Almost every teenager wishes to drive as soon as they reach the legal age to do so. Driving is an important skill to have in life, especially if you do not see yourself on public transport for the rest of your life. Your teenager likely feels this way about driving, so it is important to make sure they are ready to start. Here are some ways to prepare your teen to start driving.

Make Sure They Know What They’re Signing Up For

You need to make sure your teen knows what driving a car involves. They need to know the controls, how they work, and how to use them because a single misstep can have fatal consequences on the road. Car accidents are the leading cause of teen deaths by a landslide with 5.1% or 1,819 road fatalities and more than 5.9% or 138,000 of all car crash injuries being from hit and run drivers. Enroll your teen in a driving school or a driving safety program so that they get a grasp of how serious driving is. Remember to be a role model, for example, if you eat and drive, do not be surprised if your child does too. When you feel they understand the work of a car, let them go for a spin with you in the passenger seat to assess what they need to improve.

Have Them Take Their Time

What you want is a safe, competent driver when all is said and done. All the hours spent practicing and learning should be taken one step at a time so that you do not release a hazard onto the roads. The minimum hours of practice required in most states is 50hrs. However, keep in mind, this is the absolute minimum. If it takes you longer than that, it is totally fine and maybe even better, so that you can make sure every essential skill is in the bag. Explain everything in detail, plan out every lesson before they get behind the wheel, and talk about traffic situations they need to know about.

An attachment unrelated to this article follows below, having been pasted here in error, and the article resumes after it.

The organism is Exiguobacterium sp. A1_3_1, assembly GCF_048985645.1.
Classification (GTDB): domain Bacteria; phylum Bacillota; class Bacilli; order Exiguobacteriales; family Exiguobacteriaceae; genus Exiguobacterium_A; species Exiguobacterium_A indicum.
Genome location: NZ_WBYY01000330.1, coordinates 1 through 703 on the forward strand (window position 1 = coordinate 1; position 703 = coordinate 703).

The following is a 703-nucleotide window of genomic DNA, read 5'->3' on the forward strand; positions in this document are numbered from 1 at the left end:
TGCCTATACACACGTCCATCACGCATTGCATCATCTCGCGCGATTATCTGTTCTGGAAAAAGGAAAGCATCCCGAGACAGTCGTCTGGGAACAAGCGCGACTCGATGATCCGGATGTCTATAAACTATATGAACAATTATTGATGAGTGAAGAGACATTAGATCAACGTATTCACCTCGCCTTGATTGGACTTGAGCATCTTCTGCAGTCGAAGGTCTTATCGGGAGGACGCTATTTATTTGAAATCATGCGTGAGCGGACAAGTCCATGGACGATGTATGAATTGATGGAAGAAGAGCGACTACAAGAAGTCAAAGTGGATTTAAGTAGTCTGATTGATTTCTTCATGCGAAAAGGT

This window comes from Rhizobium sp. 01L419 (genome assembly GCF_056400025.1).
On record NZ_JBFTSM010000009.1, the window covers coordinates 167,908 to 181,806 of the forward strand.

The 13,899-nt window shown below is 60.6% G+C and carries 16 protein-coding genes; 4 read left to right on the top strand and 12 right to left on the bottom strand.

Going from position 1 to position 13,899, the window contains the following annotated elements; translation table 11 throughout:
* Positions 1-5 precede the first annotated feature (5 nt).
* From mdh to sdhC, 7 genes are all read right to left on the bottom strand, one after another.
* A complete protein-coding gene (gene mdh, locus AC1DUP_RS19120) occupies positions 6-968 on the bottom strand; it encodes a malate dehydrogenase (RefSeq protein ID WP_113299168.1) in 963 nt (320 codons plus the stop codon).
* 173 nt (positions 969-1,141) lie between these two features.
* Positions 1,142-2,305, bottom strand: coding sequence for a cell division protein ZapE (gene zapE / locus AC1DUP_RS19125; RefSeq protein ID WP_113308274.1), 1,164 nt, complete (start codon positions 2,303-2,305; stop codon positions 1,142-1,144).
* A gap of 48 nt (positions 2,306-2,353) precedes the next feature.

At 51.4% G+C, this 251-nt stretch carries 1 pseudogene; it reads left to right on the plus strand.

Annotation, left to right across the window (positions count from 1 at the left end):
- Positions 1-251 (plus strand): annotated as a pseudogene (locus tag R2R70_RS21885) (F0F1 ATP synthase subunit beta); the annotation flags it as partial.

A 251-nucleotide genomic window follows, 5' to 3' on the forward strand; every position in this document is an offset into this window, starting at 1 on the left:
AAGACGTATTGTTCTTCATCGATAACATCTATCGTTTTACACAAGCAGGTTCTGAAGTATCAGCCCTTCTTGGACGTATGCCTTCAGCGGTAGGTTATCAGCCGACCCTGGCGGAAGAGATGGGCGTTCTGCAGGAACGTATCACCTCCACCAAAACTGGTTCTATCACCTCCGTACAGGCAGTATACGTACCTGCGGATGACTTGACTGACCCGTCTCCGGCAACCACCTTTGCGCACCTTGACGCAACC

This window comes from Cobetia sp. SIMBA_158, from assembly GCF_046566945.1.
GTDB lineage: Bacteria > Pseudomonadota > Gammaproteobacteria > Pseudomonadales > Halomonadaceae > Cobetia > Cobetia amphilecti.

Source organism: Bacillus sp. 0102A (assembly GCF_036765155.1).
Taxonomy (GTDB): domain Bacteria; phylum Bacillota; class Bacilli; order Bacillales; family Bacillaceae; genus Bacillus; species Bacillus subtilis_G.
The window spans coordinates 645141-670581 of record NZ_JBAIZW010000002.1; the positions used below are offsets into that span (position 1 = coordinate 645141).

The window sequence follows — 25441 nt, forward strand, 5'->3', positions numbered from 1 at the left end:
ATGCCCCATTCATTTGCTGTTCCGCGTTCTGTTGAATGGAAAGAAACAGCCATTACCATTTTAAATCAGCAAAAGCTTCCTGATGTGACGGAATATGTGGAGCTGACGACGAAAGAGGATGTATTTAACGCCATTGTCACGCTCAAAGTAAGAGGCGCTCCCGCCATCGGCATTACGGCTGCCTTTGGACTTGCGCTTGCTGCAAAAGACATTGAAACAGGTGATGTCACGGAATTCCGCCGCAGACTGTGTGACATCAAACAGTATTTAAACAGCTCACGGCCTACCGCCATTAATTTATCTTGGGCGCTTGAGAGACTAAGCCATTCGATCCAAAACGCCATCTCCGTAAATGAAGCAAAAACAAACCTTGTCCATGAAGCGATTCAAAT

Practice in Different Conditions

The best way to learn is to have lots of practice in different traffic situations and conditions. In 1902, when the first limousine hit the road, most of the roads were not as smooth as they are today because not all roads were paved yet. You should teach your child to drive on roads with varying quality of pavement so that they can drive wherever they are. If you can, take them to areas with varying qualities and types of roads, such as dust roads, roads that go along hills and valleys, and roads with potholes so that they learn to navigate them. Start simply with a calm neighborhood route to let them get the hang of being behind a wheel, then progress to highways and busier roads.

Keep an Eye On Them

Remember to keep an eye on your teens when they get their license. Having it only means they passed the bare minimum to drive and not that they are a master. Give them time to get used to driving with a license a bit more before giving them too much freedom on the road. No big road trips across town or too far. Start by allowing them to go to familiar locations and nearby places; keep being a passenger when they drive, then gradually give them more freedom to drive alone. Investing in a quality car with a good safety rating is a good idea. You don’t want a cheap car that will corrode easily because it is expensive to maintain. In 2002, the U.S. Federal Highway Administration estimated the direct cost of corrosion in the U.S. was $276 billion each year, about 3% of the nation’s GDP.

Follow these tips and your teen will be driving in no time! It may not be easy but the effort is absolutely worth it.